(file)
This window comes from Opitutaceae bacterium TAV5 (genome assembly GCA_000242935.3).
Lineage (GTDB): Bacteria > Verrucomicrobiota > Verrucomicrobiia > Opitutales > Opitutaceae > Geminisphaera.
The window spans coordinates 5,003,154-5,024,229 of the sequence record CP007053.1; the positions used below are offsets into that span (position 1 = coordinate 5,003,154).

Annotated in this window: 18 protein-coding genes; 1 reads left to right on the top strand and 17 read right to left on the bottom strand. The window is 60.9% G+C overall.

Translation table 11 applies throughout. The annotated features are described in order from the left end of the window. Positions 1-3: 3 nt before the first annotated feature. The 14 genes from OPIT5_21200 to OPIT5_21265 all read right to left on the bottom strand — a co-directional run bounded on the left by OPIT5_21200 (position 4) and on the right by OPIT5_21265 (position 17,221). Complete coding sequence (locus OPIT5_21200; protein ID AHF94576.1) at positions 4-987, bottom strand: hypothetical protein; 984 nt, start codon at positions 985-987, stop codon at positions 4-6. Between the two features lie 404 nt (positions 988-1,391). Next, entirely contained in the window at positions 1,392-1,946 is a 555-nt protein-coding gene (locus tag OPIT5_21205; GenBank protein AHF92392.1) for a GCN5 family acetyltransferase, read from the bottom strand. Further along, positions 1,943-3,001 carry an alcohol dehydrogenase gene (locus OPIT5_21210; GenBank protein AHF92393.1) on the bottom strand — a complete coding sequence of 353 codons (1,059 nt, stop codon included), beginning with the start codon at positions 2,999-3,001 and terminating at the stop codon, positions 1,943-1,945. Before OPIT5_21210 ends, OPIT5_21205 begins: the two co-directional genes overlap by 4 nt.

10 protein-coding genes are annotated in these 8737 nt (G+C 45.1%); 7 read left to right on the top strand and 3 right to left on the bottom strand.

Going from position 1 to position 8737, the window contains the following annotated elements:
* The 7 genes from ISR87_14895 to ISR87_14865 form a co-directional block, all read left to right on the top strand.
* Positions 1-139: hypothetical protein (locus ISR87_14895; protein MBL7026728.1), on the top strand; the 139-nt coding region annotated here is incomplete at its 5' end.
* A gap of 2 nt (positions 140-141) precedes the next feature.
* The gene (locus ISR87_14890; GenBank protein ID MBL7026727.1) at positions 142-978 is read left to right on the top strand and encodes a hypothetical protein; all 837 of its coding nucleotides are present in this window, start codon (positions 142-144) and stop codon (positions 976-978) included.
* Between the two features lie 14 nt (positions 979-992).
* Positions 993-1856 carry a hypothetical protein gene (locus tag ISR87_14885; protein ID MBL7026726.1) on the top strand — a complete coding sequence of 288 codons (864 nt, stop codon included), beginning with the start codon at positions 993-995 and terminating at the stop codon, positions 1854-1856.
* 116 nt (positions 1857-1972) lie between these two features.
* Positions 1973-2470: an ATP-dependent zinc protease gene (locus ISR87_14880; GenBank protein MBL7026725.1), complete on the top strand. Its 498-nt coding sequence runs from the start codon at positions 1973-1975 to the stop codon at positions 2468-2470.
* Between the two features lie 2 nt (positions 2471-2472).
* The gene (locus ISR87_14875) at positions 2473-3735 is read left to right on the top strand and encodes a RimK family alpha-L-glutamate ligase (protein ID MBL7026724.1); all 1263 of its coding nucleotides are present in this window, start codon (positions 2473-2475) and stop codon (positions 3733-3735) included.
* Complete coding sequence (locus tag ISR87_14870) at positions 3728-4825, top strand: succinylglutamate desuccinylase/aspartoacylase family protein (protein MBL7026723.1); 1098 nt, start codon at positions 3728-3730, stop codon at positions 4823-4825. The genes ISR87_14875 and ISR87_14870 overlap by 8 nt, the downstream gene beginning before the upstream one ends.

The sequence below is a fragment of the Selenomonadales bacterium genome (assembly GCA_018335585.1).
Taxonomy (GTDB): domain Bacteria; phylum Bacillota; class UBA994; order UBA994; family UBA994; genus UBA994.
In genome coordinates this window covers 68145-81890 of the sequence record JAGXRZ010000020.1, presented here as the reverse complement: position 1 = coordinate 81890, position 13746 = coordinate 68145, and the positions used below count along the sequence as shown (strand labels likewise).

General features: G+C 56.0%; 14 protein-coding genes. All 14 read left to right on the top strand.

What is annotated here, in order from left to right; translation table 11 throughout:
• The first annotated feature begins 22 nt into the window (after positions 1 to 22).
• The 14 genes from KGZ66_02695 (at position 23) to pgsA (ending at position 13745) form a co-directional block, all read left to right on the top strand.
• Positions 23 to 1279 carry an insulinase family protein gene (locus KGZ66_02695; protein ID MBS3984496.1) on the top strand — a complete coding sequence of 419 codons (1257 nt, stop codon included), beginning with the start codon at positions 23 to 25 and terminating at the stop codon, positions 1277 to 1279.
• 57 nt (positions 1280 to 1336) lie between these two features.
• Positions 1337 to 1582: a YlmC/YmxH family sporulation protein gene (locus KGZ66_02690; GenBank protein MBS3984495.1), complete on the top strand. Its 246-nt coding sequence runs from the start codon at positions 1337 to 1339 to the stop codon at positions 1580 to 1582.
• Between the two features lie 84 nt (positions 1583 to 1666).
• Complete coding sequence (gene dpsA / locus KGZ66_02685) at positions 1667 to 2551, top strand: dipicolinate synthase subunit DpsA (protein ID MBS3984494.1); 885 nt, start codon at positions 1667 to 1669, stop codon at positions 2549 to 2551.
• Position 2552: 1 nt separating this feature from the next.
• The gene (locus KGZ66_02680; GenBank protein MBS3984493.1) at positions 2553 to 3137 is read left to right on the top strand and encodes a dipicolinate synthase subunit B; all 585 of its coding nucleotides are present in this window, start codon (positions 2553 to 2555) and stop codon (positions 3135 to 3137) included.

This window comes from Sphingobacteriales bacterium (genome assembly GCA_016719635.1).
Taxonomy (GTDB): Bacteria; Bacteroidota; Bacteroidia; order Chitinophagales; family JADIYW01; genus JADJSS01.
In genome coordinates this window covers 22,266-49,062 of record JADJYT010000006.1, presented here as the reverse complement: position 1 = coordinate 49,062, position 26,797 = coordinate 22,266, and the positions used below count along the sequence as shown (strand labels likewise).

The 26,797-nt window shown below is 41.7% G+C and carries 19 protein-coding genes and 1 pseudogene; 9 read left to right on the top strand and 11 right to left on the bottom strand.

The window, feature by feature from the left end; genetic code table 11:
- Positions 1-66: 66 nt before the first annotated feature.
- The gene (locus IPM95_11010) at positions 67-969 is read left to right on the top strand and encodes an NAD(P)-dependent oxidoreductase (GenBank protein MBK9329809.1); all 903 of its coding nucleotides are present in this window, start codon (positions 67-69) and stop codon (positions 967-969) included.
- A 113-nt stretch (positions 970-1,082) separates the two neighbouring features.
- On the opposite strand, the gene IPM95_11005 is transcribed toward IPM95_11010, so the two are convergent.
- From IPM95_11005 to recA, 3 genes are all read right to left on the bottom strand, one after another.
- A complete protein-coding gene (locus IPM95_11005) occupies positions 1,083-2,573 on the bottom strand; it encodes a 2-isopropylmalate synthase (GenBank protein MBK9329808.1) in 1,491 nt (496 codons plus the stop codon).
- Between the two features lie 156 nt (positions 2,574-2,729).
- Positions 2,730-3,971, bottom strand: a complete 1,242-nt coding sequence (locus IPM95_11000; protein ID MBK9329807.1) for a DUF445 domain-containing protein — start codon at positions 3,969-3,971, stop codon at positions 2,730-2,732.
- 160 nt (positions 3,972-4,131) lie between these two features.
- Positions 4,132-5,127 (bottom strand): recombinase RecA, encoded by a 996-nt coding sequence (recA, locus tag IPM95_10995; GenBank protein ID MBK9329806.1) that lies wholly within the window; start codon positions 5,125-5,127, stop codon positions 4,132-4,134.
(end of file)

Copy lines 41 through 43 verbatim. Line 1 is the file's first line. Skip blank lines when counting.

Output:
- On the opposite strand, the gene IPM95_11005 is transcribed toward IPM95_11010, so the two are convergent.
- From IPM95_11005 to recA, 3 genes are all read right to left on the bottom strand, one after another.
- A complete protein-coding gene (locus IPM95_11005) occupies positions 1,083-2,573 on the bottom strand; it encodes a 2-isopropylmalate synthase (GenBank protein MBK9329808.1) in 1,491 nt (496 codons plus the stop codon).